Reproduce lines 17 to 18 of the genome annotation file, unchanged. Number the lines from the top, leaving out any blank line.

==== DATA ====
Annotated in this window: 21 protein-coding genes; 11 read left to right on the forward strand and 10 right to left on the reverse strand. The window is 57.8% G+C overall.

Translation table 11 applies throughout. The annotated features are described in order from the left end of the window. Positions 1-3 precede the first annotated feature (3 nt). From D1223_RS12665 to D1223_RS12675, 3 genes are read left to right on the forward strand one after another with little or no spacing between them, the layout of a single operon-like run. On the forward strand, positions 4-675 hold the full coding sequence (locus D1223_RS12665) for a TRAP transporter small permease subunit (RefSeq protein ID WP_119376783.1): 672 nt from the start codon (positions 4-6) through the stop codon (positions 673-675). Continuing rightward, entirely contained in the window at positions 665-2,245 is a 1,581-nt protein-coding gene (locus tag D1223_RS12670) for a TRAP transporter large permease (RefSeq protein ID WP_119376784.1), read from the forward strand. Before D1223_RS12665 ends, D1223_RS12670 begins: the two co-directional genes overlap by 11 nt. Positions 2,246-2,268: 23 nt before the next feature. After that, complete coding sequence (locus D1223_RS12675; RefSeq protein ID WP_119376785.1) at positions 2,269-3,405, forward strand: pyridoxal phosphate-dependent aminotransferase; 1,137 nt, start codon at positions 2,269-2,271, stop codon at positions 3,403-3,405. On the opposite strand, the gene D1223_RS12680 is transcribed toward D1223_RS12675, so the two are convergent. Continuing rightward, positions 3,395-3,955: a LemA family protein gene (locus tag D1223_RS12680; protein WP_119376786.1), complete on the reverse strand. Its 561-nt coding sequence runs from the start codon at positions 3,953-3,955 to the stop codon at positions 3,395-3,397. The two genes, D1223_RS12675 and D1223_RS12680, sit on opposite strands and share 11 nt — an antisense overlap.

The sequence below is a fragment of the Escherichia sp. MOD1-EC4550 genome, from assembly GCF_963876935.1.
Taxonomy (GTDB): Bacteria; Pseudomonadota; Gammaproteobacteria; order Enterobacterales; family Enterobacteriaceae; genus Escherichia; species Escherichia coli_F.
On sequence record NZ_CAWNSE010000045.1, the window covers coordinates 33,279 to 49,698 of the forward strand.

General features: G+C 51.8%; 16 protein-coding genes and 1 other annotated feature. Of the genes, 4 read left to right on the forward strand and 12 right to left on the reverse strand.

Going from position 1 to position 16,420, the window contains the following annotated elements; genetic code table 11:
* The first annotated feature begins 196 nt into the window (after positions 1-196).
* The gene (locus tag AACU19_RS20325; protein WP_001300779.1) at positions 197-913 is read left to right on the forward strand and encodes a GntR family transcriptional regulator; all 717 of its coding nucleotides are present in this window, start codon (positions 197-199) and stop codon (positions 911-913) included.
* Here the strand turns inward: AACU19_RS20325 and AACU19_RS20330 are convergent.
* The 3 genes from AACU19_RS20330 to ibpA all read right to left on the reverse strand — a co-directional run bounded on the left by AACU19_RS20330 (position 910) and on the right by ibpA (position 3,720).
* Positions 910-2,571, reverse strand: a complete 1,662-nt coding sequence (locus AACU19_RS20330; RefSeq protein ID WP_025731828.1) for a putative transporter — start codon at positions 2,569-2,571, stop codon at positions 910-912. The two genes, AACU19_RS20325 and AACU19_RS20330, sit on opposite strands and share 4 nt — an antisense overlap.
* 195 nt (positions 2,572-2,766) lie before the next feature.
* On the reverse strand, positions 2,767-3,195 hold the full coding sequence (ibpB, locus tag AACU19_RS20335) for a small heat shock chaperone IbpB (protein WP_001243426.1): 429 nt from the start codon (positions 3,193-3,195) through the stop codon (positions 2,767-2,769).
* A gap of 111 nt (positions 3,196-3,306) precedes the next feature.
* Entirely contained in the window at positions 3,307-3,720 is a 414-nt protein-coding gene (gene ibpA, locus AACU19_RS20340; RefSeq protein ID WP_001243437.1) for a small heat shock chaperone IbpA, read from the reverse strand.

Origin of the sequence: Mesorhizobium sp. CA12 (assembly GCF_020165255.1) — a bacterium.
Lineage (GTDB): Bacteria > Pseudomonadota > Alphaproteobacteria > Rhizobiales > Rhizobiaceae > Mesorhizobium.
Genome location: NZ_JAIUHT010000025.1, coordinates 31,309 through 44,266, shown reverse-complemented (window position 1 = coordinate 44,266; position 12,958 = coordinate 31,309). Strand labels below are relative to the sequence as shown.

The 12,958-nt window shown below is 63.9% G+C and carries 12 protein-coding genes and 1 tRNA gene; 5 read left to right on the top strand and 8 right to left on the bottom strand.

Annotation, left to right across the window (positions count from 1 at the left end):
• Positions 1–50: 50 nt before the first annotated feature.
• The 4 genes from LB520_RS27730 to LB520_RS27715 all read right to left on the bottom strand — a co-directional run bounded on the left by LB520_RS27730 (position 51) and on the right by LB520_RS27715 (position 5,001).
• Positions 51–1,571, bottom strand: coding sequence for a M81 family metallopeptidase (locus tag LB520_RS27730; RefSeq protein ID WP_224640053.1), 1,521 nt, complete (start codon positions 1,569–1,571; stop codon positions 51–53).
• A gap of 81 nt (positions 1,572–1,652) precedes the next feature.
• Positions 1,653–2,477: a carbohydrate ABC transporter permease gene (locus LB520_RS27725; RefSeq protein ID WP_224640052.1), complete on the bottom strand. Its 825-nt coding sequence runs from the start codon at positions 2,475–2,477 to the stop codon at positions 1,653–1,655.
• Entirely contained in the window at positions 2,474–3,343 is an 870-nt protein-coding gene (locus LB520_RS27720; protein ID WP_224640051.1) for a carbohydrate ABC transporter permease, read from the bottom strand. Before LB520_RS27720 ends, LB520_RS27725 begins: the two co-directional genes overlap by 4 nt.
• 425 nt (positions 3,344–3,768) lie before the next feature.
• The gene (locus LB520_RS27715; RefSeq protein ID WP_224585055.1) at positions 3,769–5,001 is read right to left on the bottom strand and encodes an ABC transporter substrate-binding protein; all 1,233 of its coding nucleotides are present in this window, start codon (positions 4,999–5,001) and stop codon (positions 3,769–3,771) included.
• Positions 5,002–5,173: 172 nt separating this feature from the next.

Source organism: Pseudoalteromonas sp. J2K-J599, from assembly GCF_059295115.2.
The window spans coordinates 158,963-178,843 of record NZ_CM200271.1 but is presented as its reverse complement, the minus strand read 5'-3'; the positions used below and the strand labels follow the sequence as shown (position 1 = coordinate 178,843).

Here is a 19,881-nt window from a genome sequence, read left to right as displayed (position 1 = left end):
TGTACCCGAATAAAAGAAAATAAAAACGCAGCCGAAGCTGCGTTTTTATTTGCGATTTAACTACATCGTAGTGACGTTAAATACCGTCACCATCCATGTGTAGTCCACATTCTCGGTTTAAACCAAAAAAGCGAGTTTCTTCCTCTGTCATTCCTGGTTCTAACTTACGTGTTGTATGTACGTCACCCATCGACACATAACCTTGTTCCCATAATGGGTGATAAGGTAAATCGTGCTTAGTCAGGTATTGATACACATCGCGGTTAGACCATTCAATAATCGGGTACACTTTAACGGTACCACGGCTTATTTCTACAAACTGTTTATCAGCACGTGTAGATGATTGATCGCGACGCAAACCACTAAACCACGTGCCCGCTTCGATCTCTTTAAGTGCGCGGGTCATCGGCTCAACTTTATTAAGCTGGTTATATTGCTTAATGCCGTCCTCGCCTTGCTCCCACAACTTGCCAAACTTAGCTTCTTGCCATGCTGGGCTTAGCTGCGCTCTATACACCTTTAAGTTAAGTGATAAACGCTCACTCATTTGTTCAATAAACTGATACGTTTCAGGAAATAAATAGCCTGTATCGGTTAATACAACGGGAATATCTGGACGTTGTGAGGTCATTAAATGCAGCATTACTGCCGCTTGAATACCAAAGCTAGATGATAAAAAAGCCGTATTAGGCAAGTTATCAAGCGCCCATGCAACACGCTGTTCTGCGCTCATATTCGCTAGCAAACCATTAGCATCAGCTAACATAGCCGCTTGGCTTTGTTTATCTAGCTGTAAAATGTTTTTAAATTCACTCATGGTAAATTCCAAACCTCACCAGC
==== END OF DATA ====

Origin of the sequence: Mesorhizobium sp. CA12 (assembly GCF_020165255.1) — a bacterium.
Lineage (GTDB): Bacteria > Pseudomonadota > Alphaproteobacteria > Rhizobiales > Rhizobiaceae > Mesorhizobium.